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Continental's Ruf sees driver distraction as a problem in connecting cars (Photo: automotiveIT)

Autonomous driving is likely to start with commercial vehicles rather than with passenger cars, a senior Continental executive said Tuesday.

"I think it's easier to realize with trucks, which move at a slower speed, tend to stick to the right lane and already often drive in a cue on the highway," said Michael Ruf, who heads Continental's commercial vehicle and aftermarket operations.

Ruf, who spoke at the annual carIT-Mobility 3.0 Congress here, said that, from a technical point of view, there is little that stands in the way of autonomous driving. "But there are a few legal issues that need to be sorted out," he added.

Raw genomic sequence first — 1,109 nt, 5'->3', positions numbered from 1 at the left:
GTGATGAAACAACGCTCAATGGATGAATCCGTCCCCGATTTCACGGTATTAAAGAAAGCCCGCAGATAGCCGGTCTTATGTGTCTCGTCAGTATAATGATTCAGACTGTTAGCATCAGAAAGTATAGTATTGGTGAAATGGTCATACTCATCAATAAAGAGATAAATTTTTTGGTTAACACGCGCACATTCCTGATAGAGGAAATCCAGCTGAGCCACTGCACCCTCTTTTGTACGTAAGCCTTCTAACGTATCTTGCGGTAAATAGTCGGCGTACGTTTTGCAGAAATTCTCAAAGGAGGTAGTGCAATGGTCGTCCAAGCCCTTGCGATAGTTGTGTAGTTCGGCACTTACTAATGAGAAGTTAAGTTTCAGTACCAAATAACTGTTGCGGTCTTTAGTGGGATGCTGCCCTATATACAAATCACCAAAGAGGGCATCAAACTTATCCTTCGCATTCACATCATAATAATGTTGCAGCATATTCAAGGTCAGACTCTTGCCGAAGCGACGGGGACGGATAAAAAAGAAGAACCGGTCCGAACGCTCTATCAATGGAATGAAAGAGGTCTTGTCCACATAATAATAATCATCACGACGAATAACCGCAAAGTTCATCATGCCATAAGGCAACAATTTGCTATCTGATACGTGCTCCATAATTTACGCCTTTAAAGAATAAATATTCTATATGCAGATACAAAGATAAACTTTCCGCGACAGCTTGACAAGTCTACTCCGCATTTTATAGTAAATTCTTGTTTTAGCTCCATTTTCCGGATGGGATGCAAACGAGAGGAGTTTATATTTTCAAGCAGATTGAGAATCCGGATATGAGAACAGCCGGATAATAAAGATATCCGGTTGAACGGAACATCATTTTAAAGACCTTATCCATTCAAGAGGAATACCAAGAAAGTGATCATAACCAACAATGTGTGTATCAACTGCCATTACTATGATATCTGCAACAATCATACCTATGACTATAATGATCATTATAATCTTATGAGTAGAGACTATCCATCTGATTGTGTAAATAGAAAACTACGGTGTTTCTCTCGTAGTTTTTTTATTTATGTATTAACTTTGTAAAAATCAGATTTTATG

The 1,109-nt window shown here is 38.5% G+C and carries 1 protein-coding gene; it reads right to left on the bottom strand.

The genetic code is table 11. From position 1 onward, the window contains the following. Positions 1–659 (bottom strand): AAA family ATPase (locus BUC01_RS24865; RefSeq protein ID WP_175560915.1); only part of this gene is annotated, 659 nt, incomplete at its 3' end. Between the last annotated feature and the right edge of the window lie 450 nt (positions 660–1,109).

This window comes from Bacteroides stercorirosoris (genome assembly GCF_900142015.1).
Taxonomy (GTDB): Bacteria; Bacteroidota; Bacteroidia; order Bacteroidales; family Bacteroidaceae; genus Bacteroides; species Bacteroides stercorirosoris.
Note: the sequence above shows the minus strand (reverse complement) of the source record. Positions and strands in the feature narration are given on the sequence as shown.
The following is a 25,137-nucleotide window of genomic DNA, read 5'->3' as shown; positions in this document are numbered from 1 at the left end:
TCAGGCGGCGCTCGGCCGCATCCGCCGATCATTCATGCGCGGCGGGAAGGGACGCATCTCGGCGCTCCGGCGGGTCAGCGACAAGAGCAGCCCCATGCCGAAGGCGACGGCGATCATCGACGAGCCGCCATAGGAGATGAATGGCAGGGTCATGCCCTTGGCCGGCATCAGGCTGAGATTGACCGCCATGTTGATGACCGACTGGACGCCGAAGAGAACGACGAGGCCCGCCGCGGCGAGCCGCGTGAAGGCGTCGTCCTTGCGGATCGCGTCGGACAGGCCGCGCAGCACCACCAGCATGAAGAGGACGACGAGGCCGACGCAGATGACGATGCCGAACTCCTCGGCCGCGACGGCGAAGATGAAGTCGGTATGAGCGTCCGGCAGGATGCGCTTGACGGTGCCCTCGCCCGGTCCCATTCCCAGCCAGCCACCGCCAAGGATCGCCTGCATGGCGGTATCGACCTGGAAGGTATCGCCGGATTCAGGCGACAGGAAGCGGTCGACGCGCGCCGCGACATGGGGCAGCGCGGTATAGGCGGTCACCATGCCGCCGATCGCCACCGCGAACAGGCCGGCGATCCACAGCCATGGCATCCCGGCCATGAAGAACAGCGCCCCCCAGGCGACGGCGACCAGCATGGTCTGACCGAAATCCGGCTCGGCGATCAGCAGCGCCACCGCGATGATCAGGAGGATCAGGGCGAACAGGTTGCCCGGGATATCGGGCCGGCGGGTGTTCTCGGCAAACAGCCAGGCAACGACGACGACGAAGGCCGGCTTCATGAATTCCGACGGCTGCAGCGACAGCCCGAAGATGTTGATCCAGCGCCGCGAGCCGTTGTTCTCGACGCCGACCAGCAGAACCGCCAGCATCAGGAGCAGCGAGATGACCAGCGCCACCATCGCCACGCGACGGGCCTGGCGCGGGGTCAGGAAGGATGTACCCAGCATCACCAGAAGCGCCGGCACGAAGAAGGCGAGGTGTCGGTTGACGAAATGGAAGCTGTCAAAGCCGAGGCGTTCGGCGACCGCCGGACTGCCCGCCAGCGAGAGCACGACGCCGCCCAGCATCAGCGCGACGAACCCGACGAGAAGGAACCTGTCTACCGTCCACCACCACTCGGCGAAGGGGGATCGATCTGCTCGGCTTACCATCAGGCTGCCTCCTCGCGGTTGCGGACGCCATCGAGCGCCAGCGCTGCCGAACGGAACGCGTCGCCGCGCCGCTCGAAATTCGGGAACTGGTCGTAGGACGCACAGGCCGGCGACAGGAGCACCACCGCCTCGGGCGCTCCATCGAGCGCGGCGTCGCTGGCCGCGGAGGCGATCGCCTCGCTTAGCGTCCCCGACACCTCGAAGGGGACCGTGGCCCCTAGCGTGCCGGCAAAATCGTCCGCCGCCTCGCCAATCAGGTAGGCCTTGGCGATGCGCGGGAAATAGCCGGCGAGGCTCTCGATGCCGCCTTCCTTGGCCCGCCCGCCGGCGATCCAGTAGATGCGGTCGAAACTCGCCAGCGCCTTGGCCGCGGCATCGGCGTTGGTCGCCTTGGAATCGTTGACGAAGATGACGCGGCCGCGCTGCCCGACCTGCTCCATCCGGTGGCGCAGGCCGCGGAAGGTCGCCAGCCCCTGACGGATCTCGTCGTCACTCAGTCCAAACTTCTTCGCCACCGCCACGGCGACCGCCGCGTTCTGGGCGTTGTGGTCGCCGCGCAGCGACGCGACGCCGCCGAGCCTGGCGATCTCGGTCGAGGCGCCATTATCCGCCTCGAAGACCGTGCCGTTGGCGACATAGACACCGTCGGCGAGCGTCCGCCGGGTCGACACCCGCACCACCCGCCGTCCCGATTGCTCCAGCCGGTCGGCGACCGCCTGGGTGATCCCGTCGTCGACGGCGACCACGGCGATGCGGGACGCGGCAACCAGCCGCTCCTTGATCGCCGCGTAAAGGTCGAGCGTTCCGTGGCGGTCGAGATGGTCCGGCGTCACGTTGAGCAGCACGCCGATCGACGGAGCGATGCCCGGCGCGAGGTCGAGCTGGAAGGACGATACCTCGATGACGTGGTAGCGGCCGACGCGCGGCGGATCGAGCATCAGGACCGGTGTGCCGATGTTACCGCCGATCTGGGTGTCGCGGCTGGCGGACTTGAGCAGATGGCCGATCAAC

The supplier executive painted a picture of commercial vehicles that, in the near term, will all be connected to a range of Cloud-based services that will make them safer, more environmentally friendlly and more efficient.

But he also mentioned a range of challenges to overcome before getting to a fully connected state. Among these are the complexity involved in combining consumer-electronics and automotive environments, the high customer expectations and the danger of drivers being distracted by too much information.

To manage the flood of information coming into a vehicle, Ruf said systems need to select what data are essential and not offer information that may not be relevant to a driver. Better interfaces can help integrate data and prioritize them as well, he said.